Saturday, May 31, 2008

I cut my boys' hair today for the first time ever.

Needless to say, it was a terrifying experience to grip those clippers in my hand and make that first plowing inroad into locks that needed snipping about a month ago. My stomach jumped with nerves as I watched the hunks of hair fall to the driveway and blow away in the wind.

The journey to the spot was born from my frustration at paying $15 a pop for buzz cuts in the summer (I'm a big tipper!). I decided this time to spend $30 for a home haircut set and try myself. I mean, how hard could it be?

Ha. Twenty minutes later, my stomach was still jumping with nerves, this time from looking at the jagged mess I'd made. It's a good thing my 10-year-old is nonverbal and has low vision. If he had seen himself in the mirror, I'm sure he would have stopped speaking to me all summer. The five year old was thrilled, however, despite the raggedy job I did trimming around the ears. He ran right in to show his dad. His exact words: "It's not bad for the first time!"

If I had just stuck to the clippers, everything would have been fine. They would have had okay cuts. But I decided to go crazy and try to trim the necklines and around the ears and therein lay madness! It's a good thing they like hats in the summer (though I was trying to figure out how I could get by with having the 10 year old wear one to church!).

I've decided that cutting kids' hair is a lot like writing a book. I thought it couldn't be that tough -- I could save money and the hassle of wrestling kids at the barbers by doing things myself. I read the instruction booklet but I didn't study, I just dived into things.

Lots of people tell me they want to write a book and I'm sure in the back of their heads, they are quite sure that if I can make a career out of it, anyone can. I agree ... I really do. But it probably won't be perfect that first time. Writing a good book is really a lot harder than it looks. It takes practice and experience to layer plots, to create vivid characters, to come up with snappy dialogue. You have to choose the right tools, you have to practice a great deal, and sometimes you have to know when to be satisfied with what you have created instead of taking a snip here and a clip there and ending up with a choppy disaster.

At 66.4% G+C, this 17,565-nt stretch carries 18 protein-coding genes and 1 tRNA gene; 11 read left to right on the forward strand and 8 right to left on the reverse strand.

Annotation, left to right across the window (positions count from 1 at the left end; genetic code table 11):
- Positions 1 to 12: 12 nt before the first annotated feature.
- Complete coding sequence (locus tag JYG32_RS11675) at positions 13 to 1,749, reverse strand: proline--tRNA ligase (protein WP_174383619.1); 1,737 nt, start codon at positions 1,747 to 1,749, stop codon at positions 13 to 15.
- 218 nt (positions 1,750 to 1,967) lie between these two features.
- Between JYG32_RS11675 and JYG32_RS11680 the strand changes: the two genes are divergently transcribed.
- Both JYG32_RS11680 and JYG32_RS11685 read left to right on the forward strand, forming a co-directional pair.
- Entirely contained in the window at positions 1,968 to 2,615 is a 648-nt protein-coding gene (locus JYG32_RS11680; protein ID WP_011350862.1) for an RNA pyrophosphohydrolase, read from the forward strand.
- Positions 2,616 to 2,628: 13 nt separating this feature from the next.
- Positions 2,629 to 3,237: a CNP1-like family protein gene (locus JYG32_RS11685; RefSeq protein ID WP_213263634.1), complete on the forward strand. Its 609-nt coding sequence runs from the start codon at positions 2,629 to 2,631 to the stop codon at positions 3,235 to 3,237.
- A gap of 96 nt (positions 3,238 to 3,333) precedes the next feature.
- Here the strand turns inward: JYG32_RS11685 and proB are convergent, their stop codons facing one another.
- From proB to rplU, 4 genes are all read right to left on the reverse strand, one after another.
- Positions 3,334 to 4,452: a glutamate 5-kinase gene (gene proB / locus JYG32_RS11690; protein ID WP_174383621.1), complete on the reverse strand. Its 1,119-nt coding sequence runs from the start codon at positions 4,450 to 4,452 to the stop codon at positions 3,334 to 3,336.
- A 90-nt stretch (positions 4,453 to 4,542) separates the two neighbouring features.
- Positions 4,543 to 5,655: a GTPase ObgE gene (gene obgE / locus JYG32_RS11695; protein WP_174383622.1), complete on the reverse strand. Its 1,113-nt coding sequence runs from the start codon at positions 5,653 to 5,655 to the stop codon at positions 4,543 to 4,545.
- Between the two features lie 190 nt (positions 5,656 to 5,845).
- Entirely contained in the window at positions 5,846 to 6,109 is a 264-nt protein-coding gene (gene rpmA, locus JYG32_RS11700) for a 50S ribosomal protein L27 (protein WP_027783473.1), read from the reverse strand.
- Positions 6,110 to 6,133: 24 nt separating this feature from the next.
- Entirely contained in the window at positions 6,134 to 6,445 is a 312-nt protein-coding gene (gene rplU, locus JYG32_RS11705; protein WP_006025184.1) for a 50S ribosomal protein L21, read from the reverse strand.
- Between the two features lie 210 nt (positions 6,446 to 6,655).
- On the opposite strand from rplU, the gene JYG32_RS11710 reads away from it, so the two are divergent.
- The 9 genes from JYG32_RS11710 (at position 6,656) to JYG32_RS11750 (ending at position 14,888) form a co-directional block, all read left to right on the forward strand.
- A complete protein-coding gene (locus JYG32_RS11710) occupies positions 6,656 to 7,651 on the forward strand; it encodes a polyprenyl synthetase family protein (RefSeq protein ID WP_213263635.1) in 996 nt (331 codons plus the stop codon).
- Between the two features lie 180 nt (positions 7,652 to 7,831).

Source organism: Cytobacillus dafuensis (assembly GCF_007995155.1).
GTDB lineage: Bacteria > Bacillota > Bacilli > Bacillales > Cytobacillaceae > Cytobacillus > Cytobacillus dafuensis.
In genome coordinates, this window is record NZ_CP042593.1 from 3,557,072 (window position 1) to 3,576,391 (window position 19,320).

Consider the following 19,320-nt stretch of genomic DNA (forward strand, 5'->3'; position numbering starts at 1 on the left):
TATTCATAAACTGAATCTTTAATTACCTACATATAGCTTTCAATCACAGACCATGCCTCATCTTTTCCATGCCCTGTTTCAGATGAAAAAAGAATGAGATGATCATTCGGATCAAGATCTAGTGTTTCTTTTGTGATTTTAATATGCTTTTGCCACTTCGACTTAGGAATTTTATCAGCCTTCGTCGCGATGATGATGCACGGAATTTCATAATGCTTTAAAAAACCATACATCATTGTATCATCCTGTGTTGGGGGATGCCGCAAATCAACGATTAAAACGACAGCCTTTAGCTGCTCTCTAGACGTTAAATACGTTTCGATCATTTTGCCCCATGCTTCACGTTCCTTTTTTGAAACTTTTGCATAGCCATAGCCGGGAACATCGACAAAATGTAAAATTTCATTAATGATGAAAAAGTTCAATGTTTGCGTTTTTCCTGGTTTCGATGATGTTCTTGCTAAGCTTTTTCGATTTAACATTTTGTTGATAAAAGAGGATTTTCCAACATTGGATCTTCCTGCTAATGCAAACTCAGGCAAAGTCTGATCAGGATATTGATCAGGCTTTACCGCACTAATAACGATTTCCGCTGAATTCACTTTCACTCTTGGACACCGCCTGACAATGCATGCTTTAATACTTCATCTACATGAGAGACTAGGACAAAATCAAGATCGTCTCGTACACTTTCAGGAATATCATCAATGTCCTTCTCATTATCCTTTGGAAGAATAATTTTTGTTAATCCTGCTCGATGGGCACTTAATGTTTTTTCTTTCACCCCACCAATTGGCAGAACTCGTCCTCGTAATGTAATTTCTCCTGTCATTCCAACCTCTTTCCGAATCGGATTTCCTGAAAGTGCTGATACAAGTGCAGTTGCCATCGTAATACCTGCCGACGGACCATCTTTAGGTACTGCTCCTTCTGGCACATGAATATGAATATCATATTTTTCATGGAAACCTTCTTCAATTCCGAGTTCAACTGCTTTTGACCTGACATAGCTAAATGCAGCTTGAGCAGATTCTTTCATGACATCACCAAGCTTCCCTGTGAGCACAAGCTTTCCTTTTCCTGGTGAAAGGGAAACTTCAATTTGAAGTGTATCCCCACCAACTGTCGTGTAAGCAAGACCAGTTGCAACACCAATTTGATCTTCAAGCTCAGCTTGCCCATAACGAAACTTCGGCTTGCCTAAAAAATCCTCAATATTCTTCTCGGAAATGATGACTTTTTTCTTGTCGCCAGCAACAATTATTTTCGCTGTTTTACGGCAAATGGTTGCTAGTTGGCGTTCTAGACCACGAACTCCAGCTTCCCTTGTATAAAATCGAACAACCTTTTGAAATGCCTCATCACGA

Friday, May 30, 2008

All right, I've been putting this off long enough. It's time to update my blog! My life has been so hectic, I've let it slide (quite obviously!). I also had an ancient computer that made any kind of updating a week-long chore. But now I've updated my hardware and my software, my life has slowed (for the moment!) so I'm making a commitment to to keep up with my blog.

First off, I'm thrilled to announce my latest book is in stores now. A MERGER ... OR MARRIAGE? is a June release and is the final book in The Wilder Family miniseries for Special Edition. This was a great six-book series written by different authors and I was thrilled to write the finale. Here's the back cover copy:

"To snag a coveted promotion, financial whiz Anna Wilder has to close one last important deal: the takeover of her hometown hospital, Walnut River General. Black sheep Anna had never felt like she'd fit into the respected Wilder clan, and now her job was making the proposed merger personal -- especially when she met her opponent in the boardroom.
Richard Green was the savvy attorney -- and ex-love -- determined to foil her plans. After one unbelievable kiss years ago, Anna had run far away from her home, her insecurities and the man who made her pulse quicken. But perhaps her return was a second chance in disguise. Could Richard convince Anna that this merger was bad business ... and take over her heart instead?"

I loved writing this sweet reunion story! I really came to adore the characters and the entire Wilder family and I'm thrilled the book has already appeared on the Waldenbooks bestseller list!

I'm also pleased to announce that the final book in THE WOMEN OF BRAMBLEBERRY HOUSE will be out in August! In A SOLDIER'S SECRET, I at last get the chance to tell the story of Anna Galvez and hunky injured war hero Harry Maxwell, who comes to recuperate at Brambleberry House. It was such a joy to write a happy ending for Anna, and Max became one of my all-time favorite heroes! Of course, Conan the dog appears and there are a few ghostly encounters in store for Anna and Max. I actually cried writing the last page and saying good-bye to these characters I came to love so much through writing the series.

I also had a Mother's Day novella in a Harlequin anthology out last month. I know Mother's Day seems a distant memory but my story, A MOTHER'S HOPE is really a timeless story of love and redemption. The collection is still available at online bookstores and at eHarlequin.com.

I also wanted to give you a heads-up about my final 08 book. I just finished writing THE COWBOY'S CHRISTMAS MIRACLE, which is scheduled to be released in November. I so loved this story! I was able to return to Pine Gulch, Idaho, the setting for my COWBOYS OF COLD CREEK series and several of the characters I introduced in that series make a repeat appearance. It was so fun writing a Christmas book, though I imagine I very well might have been the only one creating Christmas stations in April on Pandora!

And one final bit of news ... I was humbled and thrilled to learn that my January 07 book HIGH-RISK AFFAIR is a finalist this year for the Romance Writers of America's RITA award in the contemporary series/suspense & adventure category. The winners will be announced in early August at a lavish awards celebration in San Francisco.